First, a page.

Intact HIV proviruses persist in the central nervous system despite viral suppression with antiretroviral therapy


BACKGROUND: HIV persistence in blood and tissue reservoirs represents the major barrier to HIV cure and is a possible cause of comorbid disease. HIV is known to infect the central nervous system (CNS); however, to date the size and replication competent nature of the CNS reservoir is unclear.
METHODS: Here we employed a droplet digital PCR assay to detect total HIV DNA and the intact proviral DNA assay (IPDA) to provide the first quantitative assessment of the intact and defective HIV reservoir in well-characterized brain tissues from autopsies. Further phenotypic characterization of brain reservoir cells was provided by in situ hybridization (DNAscope) targeting HIV DNA and laser capture microdissection and PCR of CD68+ brain cells.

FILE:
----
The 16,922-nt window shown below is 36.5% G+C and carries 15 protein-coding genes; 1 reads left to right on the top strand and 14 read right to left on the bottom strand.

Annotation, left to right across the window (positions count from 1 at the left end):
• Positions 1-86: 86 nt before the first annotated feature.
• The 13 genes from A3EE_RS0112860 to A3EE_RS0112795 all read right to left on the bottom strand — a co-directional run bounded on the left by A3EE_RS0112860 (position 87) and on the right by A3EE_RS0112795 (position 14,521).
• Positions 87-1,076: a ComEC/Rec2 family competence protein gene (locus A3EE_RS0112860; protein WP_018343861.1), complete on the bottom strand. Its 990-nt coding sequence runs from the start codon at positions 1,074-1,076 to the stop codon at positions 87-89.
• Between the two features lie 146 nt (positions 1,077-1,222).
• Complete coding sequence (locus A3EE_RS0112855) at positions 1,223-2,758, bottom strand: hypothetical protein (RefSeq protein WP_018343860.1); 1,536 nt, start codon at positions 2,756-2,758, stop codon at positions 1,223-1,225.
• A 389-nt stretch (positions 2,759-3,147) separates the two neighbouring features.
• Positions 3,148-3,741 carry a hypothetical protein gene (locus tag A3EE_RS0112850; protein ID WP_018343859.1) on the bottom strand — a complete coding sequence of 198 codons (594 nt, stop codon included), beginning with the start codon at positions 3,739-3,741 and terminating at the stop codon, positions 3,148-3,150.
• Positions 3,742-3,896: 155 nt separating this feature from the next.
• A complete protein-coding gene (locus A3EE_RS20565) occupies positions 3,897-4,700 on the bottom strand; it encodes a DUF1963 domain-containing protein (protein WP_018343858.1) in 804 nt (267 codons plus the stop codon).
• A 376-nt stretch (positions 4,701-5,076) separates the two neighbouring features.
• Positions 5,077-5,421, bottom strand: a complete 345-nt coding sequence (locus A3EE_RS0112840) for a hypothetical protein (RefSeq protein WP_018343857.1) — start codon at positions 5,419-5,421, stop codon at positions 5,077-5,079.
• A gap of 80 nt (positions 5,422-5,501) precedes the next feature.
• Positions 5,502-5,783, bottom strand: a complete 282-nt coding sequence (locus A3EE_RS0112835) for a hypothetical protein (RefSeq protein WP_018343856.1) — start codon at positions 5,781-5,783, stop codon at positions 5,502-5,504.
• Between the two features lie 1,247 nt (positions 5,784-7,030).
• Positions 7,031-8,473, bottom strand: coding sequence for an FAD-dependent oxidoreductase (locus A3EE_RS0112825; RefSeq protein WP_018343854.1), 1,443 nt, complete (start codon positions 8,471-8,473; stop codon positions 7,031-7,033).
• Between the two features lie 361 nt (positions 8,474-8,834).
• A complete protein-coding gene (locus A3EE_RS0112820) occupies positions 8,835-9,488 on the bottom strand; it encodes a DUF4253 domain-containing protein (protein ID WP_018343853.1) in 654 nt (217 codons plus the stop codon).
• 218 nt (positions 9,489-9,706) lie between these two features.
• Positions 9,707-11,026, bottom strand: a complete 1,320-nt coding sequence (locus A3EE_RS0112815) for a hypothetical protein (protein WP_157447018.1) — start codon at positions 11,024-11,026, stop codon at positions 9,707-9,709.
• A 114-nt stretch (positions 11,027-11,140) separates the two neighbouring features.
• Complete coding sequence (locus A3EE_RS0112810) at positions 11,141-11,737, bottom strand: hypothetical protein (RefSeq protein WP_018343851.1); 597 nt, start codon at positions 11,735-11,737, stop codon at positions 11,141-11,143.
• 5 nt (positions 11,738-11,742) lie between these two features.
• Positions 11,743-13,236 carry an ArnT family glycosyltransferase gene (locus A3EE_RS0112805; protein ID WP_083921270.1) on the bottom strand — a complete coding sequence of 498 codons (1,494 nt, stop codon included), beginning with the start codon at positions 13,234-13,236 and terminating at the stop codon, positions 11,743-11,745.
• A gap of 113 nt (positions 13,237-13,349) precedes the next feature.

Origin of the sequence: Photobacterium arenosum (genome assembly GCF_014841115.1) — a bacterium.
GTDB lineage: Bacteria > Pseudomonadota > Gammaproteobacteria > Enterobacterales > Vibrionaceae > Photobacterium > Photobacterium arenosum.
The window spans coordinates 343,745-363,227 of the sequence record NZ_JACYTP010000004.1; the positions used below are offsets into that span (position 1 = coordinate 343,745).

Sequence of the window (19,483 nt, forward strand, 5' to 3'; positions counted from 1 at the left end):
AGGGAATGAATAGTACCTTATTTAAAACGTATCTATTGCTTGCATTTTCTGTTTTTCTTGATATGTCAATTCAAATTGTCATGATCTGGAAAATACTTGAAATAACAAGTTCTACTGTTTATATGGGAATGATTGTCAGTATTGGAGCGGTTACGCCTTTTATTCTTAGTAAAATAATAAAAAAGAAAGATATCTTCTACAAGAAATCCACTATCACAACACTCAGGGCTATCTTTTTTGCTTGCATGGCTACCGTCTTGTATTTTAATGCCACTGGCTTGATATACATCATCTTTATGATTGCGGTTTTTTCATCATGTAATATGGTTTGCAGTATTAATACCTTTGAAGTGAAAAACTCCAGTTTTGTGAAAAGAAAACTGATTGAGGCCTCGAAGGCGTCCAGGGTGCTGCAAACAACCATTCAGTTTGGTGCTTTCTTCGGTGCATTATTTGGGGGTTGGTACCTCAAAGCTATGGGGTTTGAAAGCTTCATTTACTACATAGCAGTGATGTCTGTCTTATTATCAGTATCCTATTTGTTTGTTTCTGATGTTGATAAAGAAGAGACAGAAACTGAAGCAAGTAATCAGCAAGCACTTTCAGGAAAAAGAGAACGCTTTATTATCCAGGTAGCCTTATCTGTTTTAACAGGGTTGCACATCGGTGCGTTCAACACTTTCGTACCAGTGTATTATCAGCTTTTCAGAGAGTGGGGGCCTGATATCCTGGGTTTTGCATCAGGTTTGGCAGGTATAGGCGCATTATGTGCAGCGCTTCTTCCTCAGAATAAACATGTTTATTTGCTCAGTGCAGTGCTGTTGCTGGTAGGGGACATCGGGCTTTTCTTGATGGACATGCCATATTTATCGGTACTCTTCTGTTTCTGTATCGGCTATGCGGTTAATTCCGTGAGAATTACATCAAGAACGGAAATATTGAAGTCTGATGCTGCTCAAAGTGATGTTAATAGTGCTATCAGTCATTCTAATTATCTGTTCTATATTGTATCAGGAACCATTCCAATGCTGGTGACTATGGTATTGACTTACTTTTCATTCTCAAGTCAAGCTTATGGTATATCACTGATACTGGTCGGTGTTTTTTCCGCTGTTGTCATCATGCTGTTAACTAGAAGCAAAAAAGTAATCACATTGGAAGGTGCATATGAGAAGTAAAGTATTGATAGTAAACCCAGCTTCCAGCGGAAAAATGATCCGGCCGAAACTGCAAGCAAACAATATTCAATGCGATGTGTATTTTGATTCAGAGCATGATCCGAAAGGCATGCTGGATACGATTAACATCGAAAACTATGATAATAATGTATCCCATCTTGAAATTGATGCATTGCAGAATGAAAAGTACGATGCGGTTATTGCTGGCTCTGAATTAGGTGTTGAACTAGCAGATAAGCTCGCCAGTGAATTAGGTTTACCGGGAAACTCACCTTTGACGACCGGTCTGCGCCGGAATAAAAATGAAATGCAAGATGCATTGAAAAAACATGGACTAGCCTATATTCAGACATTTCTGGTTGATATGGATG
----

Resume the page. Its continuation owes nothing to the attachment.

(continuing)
RESULTS: HIV DNA was present at similar levels in brain tissues from untreated viremic or antiretroviral (ART)-suppressed individuals (n=36; median: 22.3 vs 26.2 HIV pol copies/106 cells), reflecting a stable CNS reservoir that persists despite therapy. Furthermore, 9/12 viremic and 5/8 virally suppressed individuals also harbored intact proviruses in the CNS (13.5 vs 4.63 intact copies/106 cells). CNS and peripheral reservoirs harbored a similar frequency of intact proviruses (~20% of proviruses). In situ hybridization (DNAscope) identified the presence of HIV DNA in brain myeloid cells and sequences of proviruses isolated from purified brain myeloid cells compartmentalized relative to those from matched peripheral lymphoid tissue reservoirs, indicating that the CNS harbors a distinct reservoir.
CONCLUSIONS: Thus, here we provide the first evidence of an intact, potentially replication competent, HIV reservoir in the CNS of virally suppressed people living with HIV.